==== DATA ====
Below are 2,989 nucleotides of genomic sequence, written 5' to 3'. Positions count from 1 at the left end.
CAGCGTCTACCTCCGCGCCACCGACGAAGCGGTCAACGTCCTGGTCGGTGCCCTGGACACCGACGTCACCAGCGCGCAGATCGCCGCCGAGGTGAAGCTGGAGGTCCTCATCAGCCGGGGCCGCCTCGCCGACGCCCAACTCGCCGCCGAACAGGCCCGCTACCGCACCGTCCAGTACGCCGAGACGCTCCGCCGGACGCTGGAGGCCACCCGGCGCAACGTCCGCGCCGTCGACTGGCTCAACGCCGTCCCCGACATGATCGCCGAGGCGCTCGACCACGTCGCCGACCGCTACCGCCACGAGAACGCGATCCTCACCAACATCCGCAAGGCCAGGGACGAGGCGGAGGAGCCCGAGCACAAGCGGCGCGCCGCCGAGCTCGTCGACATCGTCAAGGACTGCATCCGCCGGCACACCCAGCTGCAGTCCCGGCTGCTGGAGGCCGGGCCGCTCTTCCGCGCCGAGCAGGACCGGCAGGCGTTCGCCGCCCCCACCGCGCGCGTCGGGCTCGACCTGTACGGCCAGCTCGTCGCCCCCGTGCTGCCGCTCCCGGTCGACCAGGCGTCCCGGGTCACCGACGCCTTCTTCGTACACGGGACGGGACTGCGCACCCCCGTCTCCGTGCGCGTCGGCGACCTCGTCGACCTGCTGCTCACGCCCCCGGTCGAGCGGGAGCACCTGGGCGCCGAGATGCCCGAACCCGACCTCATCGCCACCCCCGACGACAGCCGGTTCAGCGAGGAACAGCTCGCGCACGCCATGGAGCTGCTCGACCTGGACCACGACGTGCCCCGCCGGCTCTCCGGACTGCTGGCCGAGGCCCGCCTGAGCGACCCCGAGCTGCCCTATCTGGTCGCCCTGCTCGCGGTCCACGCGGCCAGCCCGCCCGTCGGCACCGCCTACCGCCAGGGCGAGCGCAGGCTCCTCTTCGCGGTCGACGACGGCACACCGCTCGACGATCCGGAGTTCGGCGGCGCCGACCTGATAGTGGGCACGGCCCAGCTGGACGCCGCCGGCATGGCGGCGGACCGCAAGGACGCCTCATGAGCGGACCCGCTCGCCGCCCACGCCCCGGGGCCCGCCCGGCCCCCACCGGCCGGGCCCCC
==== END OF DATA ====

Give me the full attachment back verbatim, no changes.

Below are 2,989 nucleotides of genomic sequence, written 5' to 3'. Positions count from 1 at the left end.
CAGCGTCTACCTCCGCGCCACCGACGAAGCGGTCAACGTCCTGGTCGGTGCCCTGGACACCGACGTCACCAGCGCGCAGATCGCCGCCGAGGTGAAGCTGGAGGTCCTCATCAGCCGGGGCCGCCTCGCCGACGCCCAACTCGCCGCCGAACAGGCCCGCTACCGCACCGTCCAGTACGCCGAGACGCTCCGCCGGACGCTGGAGGCCACCCGGCGCAACGTCCGCGCCGTCGACTGGCTCAACGCCGTCCCCGACATGATCGCCGAGGCGCTCGACCACGTCGCCGACCGCTACCGCCACGAGAACGCGATCCTCACCAACATCCGCAAGGCCAGGGACGAGGCGGAGGAGCCCGAGCACAAGCGGCGCGCCGCCGAGCTCGTCGACATCGTCAAGGACTGCATCCGCCGGCACACCCAGCTGCAGTCCCGGCTGCTGGAGGCCGGGCCGCTCTTCCGCGCCGAGCAGGACCGGCAGGCGTTCGCCGCCCCCACCGCGCGCGTCGGGCTCGACCTGTACGGCCAGCTCGTCGCCCCCGTGCTGCCGCTCCCGGTCGACCAGGCGTCCCGGGTCACCGACGCCTTCTTCGTACACGGGACGGGACTGCGCACCCCCGTCTCCGTGCGCGTCGGCGACCTCGTCGACCTGCTGCTCACGCCCCCGGTCGAGCGGGAGCACCTGGGCGCCGAGATGCCCGAACCCGACCTCATCGCCACCCCCGACGACAGCCGGTTCAGCGAGGAACAGCTCGCGCACGCCATGGAGCTGCTCGACCTGGACCACGACGTGCCCCGCCGGCTCTCCGGACTGCTGGCCGAGGCCCGCCTGAGCGACCCCGAGCTGCCCTATCTGGTCGCCCTGCTCGCGGTCCACGCGGCCAGCCCGCCCGTCGGCACCGCCTACCGCCAGGGCGAGCGCAGGCTCCTCTTCGCGGTCGACGACGGCACACCGCTCGACGATCCGGAGTTCGGCGGCGCCGACCTGATAGTGGGCACGGCCCAGCTGGACGCCGCCGGCATGGCGGCGGACCGCAAGGACGCCTCATGAGCGGACCCGCTCGCCGCCCACGCCCCGGGGCCCGCCCGGCCCCCACCGGCCGGGCCCCC